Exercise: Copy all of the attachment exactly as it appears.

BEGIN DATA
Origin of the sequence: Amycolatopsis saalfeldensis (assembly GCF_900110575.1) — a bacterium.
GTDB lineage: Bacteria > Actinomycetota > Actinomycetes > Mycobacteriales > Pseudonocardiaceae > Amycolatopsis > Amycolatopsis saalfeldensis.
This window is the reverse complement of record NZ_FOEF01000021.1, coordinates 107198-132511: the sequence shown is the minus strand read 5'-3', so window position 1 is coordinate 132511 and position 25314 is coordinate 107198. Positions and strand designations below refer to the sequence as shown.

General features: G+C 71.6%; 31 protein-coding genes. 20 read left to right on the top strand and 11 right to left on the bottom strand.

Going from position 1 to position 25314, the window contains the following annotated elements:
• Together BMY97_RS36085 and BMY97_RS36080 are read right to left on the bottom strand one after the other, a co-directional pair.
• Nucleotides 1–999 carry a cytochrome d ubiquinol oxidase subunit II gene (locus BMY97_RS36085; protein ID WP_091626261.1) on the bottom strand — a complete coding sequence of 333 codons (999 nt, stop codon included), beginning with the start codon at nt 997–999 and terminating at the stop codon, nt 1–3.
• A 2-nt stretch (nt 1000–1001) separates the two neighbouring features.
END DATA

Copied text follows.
Origin of the sequence: Amycolatopsis saalfeldensis (assembly GCF_900110575.1) — a bacterium.
GTDB lineage: Bacteria > Actinomycetota > Actinomycetes > Mycobacteriales > Pseudonocardiaceae > Amycolatopsis > Amycolatopsis saalfeldensis.
This window is the reverse complement of record NZ_FOEF01000021.1, coordinates 107198-132511: the sequence shown is the minus strand read 5'-3', so window position 1 is coordinate 132511 and position 25314 is coordinate 107198. Positions and strand designations below refer to the sequence as shown.

General features: G+C 71.6%; 31 protein-coding genes. 20 read left to right on the top strand and 11 right to left on the bottom strand.

Going from position 1 to position 25314, the window contains the following annotated elements:
• Together BMY97_RS36085 and BMY97_RS36080 are read right to left on the bottom strand one after the other, a co-directional pair.
• Nucleotides 1–999 carry a cytochrome d ubiquinol oxidase subunit II gene (locus BMY97_RS36085; protein ID WP_091626261.1) on the bottom strand — a complete coding sequence of 333 codons (999 nt, stop codon included), beginning with the start codon at nt 997–999 and terminating at the stop codon, nt 1–3.
• A 2-nt stretch (nt 1000–1001) separates the two neighbouring features.